Relations between Europe and Israel appeared to be heading into a tailspin this week, with European papers reacting to a succession of Israeli broadsides against the European Union and France in particular.
The diplomatic fracas began Sunday, when Israeli prime minister Ariel Sharon—apparently ad-libbing during a speech to American Jewish leaders in Jerusalem—delivered the following message to Jews in France: "Move to Israel, as early as possible. I say that to Jews all around the world, but there (in France) I think it's a must and they have to move immediately." The Israeli government often encourages Diaspora Jews to come to Israel, but Sharon's remarks about France were particularly stinging as he said French Jews should emigrate to escape "the wildest anti-Semitism."
Paris dailies reacted to Sharon's remarks with indignation and bewilderment. "What is Ariel Sharon trying to obtain?" asked Le Monde. While noting a troubling increase in anti-Semitic attacks in France, the daily suggested an ulterior motive: Sharon's remarks had little to do with the plight of French Jews, but were instead a veiled message that France—and Europe in general—is "stained by its pro-Arab position" and should therefore stay out of Middle Eastern affairs. The regional daily La Presse de la Manche brought out Jacques Chirac's old chestnut, saying Sharon "missed a great opportunity to keep his mouth shut." The French president used almost identical language last year when he scolded eastern European governments for siding with the United States in its standoff with Saddam Hussein. (French translations courtesy of BBC Monitoring and the Guardian.)
Papers elsewhere in Europe sounded similar notes. Germany's Frankfurter Allgemeine Zeitung could not resist making the obvious point: Despite a rise in anti-Semitic attacks in France, Israel is not exactly a safe haven for Jews by comparison. Indeed, Jews in Paris, Marseille, and Lyon are still safer than they would be in Jerusalem or Tel Aviv, the paper wrote. Wetzlarer Neue Zeitung said Sharon's remarks were designed to minimize the influence of Western Europe, with its large Muslim population, in what remains of the peace process. "This was a broadside fired at France's four million Muslims," the paper wrote. Other estimates put France's Muslim population at over 5 million, or about 8 percent of the population. France is also home to 600,000 Jews, the largest Jewish population in Western Europe. (German translations courtesy of Deutsche Welle radio.)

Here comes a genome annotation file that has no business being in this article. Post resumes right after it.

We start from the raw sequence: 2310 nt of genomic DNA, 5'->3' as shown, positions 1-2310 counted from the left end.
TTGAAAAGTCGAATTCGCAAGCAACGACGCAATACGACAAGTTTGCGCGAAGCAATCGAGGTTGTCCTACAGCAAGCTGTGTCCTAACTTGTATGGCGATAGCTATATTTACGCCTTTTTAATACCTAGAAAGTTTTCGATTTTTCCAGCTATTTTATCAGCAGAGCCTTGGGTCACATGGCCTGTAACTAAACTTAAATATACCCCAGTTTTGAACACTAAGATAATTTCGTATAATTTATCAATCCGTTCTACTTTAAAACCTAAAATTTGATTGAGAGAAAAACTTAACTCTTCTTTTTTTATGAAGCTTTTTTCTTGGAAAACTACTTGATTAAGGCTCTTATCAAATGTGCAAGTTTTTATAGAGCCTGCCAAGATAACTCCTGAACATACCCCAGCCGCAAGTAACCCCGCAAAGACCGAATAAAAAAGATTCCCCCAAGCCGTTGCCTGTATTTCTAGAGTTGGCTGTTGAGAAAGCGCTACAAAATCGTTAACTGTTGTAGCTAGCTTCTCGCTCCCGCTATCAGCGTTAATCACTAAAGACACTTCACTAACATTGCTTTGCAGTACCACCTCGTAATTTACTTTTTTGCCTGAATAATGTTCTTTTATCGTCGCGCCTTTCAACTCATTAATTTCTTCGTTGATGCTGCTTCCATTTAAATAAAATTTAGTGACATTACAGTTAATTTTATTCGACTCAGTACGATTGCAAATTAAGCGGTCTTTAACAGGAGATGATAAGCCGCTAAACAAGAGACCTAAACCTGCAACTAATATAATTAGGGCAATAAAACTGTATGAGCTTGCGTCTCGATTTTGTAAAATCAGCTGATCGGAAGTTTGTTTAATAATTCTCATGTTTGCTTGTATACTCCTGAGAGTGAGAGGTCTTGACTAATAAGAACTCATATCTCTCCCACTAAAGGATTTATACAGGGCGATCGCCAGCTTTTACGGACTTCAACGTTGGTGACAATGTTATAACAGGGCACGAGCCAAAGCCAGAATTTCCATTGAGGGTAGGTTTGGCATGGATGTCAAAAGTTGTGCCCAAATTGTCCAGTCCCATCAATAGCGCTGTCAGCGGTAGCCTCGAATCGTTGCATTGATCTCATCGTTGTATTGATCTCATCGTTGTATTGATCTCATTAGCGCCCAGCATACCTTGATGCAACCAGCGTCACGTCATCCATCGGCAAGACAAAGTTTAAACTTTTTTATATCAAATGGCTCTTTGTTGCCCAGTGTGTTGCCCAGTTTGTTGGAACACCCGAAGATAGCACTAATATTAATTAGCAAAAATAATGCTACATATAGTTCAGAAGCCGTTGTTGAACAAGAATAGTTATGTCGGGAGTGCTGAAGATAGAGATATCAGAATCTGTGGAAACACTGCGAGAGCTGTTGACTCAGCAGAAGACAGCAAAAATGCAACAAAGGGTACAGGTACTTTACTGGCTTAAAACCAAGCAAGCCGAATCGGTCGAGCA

French President Jacques Chirac issued a quick retort, reportedly telling Sharon he was no longer welcome in France after his remarks. (Although France had issued an invitation to Sharon to visit Paris, no specific plans were actually in place.) By Tuesday, both sides were making conciliatory noises: An Israeli government spokesman said the affair was "a misunderstanding between Israel and France which is caused by cultural differences" and Jerusalem offered "clarifications" of Sharon's remarks.
But the gloves were off again by Wednesday. Following a 150-6 * vote in the United Nations' General Assembly condemning the West Bank security barrier and demanding that Israel dismantle those parts of it on Palestinian land, Israel lashed out at Europe as a whole, and France again in particular. In a rare moment of unity, European nations had unanimously supported the resolution; even Germany, which rarely supports U.N. resolutions criticizing Israel, voted with the majority. The Israeli Foreign Ministry released a scathing statement: "The willingness of the EU to fall in with the Palestinian position, together with its desire to reach a European consensus at the price of descending to the lowest common denominator, raises doubts as to the ability of the EU to contribute anything constructive to the diplomatic process."
Jerusalem pinned the blame on Paris: "France behaved especially disgracefully by working on behalf of its Palestinian friends to convince other European states to accept the resolution," Israel's ambassador to the United Nations told Israeli radio. Jerusalem says it has no intention of stopping construction of the wall.
The Guardian pointed out that while Ariel Sharon sees no further role for Europeans in peace negotiations, Israeli officials are in fact secretly glad the U.N. resolution stopped short of calling for sanctions, if only because Europe is Israel's largest trading partner.
London's Daily Telegraph chided Tony Blair's government for siding with Europe rather than Israel. "The barrier is undoubtedly proving effective in protecting the population, the prime duty of any government," the paper wrote, pointing out that despite the "rivers of blood" promised by Palestinian militants following Israel's dual assassinations of Hamas leaders, terrorist attacks inside Israel proper have actually dropped by more than 80 percent. The Telegraph said Britain should have voted against the U.N. resolution along with the United States, Israel, Australia, the Marshall Islands, Micronesia, and Palau—or, at the very least, abstained like Canada.
Correction, July 23, 2004: This article originally stated that the U.N. General Assembly vote condemning Israel's West Bank security barrier was 105-6; in fact, the vote was 150-6. (Return to corrected sentence.)
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